As part of the diagnostic procedures, the man might be required to undergo Testicular Sperm Extraction, or TESE. The procedure presents serious halachic challenges.
TESE (testicular sperm extraction) involves multiple fine needle biopsies to remove tiny samples of tubules containing sperm. This procedure is usually performed under a local anaesthetic and takes about 30 minutes to perform.
Under some circumstances, the procedure might involve actual surgery if the above method is not effective.
The Torah in Deuteronomy 23:1 prohibits a man with any injury to the testes from marrying. The Gemara in Yevamot includes in this prohibition any wounding of the penis, testes or cords of the testes. As such, the performance of this procedure might be considered in halacha as p'tzu'a dakkah and make continued marriage halachically unacceptable. Indeed, The Z'kan Aharon rules stringently.1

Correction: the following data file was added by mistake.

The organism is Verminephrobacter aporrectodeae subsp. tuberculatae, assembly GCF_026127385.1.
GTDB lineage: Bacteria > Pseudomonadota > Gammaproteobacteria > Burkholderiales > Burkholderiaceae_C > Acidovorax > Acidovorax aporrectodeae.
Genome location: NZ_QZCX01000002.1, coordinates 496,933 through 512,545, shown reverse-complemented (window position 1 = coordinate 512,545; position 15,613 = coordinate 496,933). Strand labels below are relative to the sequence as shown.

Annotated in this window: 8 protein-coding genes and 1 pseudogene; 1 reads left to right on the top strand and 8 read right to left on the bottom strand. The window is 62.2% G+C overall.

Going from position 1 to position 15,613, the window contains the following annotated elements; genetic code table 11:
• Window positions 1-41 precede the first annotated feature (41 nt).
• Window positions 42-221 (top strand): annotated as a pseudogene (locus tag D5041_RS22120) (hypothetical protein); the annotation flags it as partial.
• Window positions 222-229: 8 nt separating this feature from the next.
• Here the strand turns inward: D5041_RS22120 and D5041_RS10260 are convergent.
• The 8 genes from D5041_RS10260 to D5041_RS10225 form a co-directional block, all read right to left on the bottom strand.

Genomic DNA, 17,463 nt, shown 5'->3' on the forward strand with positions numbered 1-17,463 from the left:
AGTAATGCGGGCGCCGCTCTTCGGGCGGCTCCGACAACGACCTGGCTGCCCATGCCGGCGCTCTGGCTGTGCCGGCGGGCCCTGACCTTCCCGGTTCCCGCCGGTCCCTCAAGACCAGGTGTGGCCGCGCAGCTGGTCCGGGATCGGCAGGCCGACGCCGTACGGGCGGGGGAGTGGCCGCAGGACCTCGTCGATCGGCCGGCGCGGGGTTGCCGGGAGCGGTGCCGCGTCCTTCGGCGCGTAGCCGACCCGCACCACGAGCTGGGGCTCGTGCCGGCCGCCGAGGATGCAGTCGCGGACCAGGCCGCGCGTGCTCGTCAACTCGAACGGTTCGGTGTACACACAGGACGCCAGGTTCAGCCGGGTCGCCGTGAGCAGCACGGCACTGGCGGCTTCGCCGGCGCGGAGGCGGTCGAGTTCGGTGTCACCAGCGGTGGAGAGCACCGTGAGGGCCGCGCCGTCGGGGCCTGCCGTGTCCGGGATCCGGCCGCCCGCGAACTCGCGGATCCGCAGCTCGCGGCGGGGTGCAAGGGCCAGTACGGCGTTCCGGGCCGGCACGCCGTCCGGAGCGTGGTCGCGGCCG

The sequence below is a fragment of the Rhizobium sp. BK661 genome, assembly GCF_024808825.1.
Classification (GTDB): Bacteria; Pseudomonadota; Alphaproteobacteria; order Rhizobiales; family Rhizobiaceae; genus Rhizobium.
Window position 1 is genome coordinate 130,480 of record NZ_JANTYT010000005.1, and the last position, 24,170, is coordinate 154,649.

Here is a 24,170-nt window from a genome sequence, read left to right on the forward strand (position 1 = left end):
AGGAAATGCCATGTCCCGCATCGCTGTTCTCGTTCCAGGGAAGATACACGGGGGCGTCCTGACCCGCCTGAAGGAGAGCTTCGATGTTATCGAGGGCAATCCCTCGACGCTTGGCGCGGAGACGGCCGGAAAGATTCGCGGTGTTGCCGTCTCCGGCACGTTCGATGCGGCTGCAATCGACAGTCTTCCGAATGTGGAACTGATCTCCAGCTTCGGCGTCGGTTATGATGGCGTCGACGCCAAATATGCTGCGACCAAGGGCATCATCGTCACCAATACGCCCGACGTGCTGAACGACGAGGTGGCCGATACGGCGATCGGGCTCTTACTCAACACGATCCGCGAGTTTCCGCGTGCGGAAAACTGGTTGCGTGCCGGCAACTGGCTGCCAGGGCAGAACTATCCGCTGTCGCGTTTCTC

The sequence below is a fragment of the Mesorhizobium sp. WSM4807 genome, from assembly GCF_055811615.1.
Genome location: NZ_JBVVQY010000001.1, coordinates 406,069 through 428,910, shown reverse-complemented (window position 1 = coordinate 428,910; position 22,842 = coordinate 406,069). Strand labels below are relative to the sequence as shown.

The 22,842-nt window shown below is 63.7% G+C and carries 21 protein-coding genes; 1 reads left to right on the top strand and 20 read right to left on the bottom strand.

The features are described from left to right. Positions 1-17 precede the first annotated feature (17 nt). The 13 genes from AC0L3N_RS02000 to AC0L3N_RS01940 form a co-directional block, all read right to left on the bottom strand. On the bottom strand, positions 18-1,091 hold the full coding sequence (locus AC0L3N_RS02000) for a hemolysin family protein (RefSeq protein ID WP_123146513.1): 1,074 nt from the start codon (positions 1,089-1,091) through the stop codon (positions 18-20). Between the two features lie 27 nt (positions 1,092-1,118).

Given that the injury will in all likelihood heal, and, likely as not, result in enhanced fertility, Rabbi Moshe Feinstein permits TESE and similar procedures such as testicular biopsy2. Moreover, the Minchat Yitzchak rules that the prohibition only applies in the first place to a man with clear reproductive capacity3. Under the circumstances, the patient in this case cannot be described as such.
Any procedure that involves injury to the testes risks transforming the husband into p'tua dakkah. Although stringent opinions do exist, Rabbi Moshe Feinstein, among others, permits TESE.
1. Z'Kan Aharon Vol. I, 66.
2. Iggrot Moshe, Even Ha'ezer Vol. II, 3:2.
3. Minchat Yitzchak Vol. III, 108:7. See also Tzitz Eliezer Vol. IX, 51:1.2.